A mystery spanning a year is believed to have been resolved with the discovery of a badly decomposed body in a Cromwell caravan.
Police said "distinctive items of clothing and also a document" found at the scene yesterday gave a "strong indication" the body was that of 42-year-old Simon James Garrick, of Central Otago, who has been missing for about a year.
A team made up of Environmental Science and Research staff, a forensic pathologist and detectives spent yesterday examining the scene, Detective Sergeant Derek Shaw, of the Central Otago CIB, said.
On the strength of the items they had found, the circumstances surrounding the discovery of the body and examination of the scene, duty coroner Peter Ryan was satisfied to make a provisional identification the person was Mr Garrick, Det Sgt Shaw said.
It was hoped the provisional identification would allay the fears of family and friends of other missing people. Police had been contacted by several relatives and friends of long-term camp dwellers yesterday who were anxious about the identity of the person found in Cromwell.
Det Sgt Shaw said the death was still being treated as "unexplained" but forensic pathologist Dr Martin Sage and the coroner were at this stage satisfied there was no foul play.
Dental records and DNA tests would be used by the coroner to confirm the identity of the person, he said.
The body would be taken to Christchurch for a postmortem, and formal identification could take some time as it relied on forensic results.
"We think that the body has been in there for a considerable period of time," Det Sgt Shaw said. "It may have been there for a Central Otago summer and a Central Otago winter."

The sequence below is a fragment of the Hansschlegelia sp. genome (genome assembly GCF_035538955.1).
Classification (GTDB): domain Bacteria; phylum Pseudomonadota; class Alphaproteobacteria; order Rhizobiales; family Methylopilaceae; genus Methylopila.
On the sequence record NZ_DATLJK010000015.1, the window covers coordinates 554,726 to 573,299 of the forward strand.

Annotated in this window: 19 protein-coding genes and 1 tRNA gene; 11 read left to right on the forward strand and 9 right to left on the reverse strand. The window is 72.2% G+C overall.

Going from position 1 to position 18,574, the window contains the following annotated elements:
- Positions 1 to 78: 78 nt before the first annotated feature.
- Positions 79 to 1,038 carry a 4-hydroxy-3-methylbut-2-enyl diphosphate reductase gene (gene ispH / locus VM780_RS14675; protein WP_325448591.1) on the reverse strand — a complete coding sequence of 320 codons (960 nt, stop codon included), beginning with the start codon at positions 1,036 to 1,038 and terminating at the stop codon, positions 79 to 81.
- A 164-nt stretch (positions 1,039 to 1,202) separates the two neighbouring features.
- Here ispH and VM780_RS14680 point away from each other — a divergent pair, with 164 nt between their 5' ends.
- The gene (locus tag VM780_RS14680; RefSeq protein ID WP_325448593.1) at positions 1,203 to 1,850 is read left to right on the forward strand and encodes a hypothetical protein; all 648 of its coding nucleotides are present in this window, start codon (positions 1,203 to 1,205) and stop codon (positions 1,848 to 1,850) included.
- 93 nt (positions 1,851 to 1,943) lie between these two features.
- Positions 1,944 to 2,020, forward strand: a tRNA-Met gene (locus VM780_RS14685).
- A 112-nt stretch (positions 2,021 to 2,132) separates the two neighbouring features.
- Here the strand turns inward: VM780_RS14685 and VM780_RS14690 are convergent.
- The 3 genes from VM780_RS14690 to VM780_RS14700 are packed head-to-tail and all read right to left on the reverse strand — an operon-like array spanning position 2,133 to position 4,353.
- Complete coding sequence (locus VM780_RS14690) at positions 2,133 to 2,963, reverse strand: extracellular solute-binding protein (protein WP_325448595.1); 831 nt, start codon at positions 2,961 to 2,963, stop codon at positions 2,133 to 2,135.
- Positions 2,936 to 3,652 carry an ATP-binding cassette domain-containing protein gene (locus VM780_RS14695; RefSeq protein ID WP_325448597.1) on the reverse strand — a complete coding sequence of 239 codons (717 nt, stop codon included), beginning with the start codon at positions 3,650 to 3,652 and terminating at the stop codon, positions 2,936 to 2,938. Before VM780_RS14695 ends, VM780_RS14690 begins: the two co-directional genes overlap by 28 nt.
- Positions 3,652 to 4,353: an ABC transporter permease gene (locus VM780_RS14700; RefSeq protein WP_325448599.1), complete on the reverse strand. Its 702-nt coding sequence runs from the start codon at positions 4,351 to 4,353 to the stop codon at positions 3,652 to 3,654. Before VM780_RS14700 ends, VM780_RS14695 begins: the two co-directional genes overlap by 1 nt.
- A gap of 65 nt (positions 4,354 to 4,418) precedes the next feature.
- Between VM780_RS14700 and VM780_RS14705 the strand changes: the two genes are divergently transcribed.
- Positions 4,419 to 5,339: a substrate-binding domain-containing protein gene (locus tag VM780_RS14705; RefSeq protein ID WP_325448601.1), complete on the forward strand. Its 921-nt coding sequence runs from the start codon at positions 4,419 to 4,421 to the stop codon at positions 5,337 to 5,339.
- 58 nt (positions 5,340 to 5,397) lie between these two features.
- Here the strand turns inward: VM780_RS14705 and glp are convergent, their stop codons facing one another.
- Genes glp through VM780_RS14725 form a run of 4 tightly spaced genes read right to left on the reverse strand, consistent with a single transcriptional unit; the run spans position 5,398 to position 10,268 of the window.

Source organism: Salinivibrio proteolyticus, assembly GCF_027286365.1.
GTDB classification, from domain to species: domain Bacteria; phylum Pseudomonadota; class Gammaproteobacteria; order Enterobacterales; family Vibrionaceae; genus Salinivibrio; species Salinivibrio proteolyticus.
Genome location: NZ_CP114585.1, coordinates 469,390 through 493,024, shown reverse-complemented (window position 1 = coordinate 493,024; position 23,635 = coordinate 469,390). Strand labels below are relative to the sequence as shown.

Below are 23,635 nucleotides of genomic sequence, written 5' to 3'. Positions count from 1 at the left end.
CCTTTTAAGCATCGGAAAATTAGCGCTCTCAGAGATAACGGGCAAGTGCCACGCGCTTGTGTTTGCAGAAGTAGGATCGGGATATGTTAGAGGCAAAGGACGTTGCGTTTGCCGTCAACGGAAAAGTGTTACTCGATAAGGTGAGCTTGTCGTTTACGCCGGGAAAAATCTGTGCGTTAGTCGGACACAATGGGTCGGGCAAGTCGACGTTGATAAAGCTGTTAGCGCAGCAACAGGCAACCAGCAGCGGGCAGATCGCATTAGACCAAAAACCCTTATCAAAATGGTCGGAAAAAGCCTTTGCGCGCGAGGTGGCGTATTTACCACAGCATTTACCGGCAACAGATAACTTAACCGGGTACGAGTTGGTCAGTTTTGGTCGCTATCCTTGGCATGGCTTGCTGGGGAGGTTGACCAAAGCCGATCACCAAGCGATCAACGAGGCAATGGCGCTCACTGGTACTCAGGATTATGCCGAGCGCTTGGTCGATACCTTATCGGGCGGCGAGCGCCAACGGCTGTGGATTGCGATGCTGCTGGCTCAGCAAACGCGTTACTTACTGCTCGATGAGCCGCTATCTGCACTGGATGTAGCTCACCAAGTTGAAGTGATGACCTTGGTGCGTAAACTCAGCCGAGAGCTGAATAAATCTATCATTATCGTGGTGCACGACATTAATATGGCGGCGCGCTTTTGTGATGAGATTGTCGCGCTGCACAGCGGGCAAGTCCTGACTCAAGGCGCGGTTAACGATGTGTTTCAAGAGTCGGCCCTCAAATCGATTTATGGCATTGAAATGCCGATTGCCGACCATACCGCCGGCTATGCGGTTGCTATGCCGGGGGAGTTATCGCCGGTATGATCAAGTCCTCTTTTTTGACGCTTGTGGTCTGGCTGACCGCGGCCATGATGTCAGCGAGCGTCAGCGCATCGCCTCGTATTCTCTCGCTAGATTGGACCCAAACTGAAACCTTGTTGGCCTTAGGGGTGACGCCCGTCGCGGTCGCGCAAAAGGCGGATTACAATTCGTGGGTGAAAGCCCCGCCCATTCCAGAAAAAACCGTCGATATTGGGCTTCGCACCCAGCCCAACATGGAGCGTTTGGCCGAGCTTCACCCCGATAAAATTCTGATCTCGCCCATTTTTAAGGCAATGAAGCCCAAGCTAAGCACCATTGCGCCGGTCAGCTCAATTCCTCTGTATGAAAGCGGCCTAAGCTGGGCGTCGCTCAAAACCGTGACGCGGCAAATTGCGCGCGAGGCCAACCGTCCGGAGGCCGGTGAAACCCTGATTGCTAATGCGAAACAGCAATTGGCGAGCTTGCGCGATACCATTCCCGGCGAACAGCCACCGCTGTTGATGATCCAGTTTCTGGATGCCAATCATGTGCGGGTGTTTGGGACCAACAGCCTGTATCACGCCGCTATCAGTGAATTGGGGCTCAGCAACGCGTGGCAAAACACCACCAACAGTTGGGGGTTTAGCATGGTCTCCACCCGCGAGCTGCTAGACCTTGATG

It was in "an advanced state of decomposition".
Police had contacted Mr Garrick's family on Thursday, when the body was found.
The family wanted to thank the public for their support while Mr Garrick was missing.
Mr Garrick's sister Paula declined to comment when contacted last night. The caravan where the body was found had probably been moved three times in the past year so grass could be mown, holiday park co-owner John Searle said. Camp staff were in that area almost daily and never noticed anything untoward.
"When we're mowing, we pull the caravans forward and back, but we don't look inside them, of course."
A reward of $20,000 was posted by police last month in the hope of finding the missing man.
Det Sgt Shaw said the woman who discovered the body had been confronted by a "horrendous scene".
Her caravan was parked with about 100 other stored caravans at the rear of the Cromwell Top 10 Holiday Park, and she was checking it for the first time in about a year on Thursday morning.
She uncovered some bedding and found the body on the caravan floor. The woman was shocked but did the right thing in immediately withdrawing from the scene and contacting camp staff and police, Det Sgt Shaw said.
Asked whether the woman could lay claim to the reward, he said the spirit of the reward was aimed at someone who provided direct information on Mr Garrick's location, rather than someone who, through terrible circumstances, had discovered the body.
Mr Searle said it was ''business as usual'' at the camping ground yesterday and Thursday, with most of the 50-60 campers unaware of what had happened.
It was a long time since the caravan owner had last inspected her caravan but she was planning a holiday soon with friends so wanted to check it over before then, Mr Searle said.
Bill Bailey, who described himself as a ''permanent'' resident of the camp, said the storage compound would be "a good wee place to hide out, if you wanted to. No-one would find you for ages".